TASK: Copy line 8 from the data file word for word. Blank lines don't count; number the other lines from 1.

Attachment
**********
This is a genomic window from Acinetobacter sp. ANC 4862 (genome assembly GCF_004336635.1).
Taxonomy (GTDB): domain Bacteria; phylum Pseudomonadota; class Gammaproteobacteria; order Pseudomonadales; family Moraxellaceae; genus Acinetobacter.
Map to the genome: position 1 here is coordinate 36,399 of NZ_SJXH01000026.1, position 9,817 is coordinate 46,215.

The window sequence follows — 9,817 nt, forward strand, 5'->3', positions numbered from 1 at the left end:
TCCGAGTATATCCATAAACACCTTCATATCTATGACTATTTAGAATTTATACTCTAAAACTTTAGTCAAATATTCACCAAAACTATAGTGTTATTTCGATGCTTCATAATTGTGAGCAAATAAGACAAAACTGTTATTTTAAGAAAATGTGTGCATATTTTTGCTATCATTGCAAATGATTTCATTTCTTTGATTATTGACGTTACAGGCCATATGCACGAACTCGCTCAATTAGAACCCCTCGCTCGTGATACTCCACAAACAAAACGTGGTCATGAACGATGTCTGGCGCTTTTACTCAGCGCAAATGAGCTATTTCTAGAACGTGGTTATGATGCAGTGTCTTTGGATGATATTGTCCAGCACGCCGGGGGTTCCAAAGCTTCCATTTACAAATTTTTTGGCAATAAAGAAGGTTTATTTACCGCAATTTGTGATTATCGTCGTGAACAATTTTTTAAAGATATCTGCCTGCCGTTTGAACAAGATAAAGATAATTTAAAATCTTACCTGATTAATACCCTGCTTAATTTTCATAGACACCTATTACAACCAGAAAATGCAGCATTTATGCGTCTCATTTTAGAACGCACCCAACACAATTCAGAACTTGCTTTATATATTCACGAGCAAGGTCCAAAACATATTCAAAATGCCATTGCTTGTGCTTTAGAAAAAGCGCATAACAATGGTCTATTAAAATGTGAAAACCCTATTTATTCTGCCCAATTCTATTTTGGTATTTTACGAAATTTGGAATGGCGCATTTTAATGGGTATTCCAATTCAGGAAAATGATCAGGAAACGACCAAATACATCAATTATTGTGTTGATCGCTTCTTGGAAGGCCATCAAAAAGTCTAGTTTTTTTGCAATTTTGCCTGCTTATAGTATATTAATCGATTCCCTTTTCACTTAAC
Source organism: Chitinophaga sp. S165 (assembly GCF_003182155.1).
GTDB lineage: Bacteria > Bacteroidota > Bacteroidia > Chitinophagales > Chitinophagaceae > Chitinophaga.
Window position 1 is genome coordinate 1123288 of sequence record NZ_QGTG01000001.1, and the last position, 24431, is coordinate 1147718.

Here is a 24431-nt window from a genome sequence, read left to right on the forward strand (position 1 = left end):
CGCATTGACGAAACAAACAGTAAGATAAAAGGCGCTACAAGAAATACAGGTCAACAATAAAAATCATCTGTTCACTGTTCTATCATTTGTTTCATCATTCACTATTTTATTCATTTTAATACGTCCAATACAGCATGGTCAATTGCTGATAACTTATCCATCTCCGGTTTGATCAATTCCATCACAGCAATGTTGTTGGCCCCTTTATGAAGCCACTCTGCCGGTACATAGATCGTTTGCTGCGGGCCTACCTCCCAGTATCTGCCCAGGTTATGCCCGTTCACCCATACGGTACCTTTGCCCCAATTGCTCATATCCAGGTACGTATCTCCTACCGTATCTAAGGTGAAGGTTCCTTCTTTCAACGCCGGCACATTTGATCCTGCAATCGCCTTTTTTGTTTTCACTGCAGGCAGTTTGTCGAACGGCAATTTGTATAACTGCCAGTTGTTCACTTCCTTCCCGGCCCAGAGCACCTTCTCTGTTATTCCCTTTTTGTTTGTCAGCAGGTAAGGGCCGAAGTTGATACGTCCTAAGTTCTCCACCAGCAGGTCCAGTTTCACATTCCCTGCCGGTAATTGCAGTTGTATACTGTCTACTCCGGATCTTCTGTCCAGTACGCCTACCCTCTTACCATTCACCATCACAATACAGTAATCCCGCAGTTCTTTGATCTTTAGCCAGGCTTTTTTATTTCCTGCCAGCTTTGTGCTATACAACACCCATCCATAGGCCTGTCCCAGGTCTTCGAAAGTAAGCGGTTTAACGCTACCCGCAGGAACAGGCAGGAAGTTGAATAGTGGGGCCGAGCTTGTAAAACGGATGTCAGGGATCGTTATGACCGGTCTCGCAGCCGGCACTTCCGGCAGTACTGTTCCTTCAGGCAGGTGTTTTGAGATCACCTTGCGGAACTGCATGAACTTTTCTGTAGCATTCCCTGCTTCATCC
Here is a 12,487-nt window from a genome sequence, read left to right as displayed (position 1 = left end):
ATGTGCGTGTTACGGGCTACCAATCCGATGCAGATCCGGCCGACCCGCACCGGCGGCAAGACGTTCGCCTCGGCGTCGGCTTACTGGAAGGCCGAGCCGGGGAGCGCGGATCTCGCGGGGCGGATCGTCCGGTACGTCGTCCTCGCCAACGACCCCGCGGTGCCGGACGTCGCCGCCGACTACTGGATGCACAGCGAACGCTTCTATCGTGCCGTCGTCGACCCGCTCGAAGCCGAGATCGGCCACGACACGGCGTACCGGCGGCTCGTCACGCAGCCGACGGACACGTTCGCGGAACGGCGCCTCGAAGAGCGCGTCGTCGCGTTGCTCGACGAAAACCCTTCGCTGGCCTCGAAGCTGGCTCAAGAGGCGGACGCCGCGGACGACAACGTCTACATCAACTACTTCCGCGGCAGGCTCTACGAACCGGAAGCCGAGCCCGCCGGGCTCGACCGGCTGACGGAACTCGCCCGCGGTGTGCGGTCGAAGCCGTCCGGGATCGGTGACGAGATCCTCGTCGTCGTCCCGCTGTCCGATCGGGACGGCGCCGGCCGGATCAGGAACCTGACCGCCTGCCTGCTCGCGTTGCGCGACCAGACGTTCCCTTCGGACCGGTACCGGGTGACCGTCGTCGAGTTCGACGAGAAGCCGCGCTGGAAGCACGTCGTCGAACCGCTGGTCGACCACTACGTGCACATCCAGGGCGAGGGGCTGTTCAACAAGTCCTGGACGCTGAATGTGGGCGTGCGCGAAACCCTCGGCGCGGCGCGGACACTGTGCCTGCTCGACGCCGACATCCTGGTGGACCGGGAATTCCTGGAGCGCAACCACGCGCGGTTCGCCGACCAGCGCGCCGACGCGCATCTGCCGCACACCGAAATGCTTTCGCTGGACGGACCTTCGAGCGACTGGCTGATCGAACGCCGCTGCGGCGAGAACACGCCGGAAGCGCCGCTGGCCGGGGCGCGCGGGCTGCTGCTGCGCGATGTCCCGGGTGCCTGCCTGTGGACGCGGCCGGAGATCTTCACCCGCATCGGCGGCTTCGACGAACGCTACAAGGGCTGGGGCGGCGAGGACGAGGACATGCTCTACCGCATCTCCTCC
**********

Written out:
Window position 1 is genome coordinate 1123288 of sequence record NZ_QGTG01000001.1, and the last position, 24431, is coordinate 1147718.